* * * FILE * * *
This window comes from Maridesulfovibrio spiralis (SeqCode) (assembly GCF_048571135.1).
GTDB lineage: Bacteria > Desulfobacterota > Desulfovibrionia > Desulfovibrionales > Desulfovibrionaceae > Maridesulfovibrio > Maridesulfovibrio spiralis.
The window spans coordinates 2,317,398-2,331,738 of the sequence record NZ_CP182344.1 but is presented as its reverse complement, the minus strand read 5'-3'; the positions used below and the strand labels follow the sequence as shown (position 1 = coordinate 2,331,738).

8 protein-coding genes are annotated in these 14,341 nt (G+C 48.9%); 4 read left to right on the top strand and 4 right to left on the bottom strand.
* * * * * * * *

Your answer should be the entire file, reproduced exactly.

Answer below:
This window comes from Maridesulfovibrio spiralis (SeqCode) (assembly GCF_048571135.1).
GTDB lineage: Bacteria > Desulfobacterota > Desulfovibrionia > Desulfovibrionales > Desulfovibrionaceae > Maridesulfovibrio > Maridesulfovibrio spiralis.
The window spans coordinates 2,317,398-2,331,738 of the sequence record NZ_CP182344.1 but is presented as its reverse complement, the minus strand read 5'-3'; the positions used below and the strand labels follow the sequence as shown (position 1 = coordinate 2,331,738).

8 protein-coding genes are annotated in these 14,341 nt (G+C 48.9%); 4 read left to right on the top strand and 4 right to left on the bottom strand.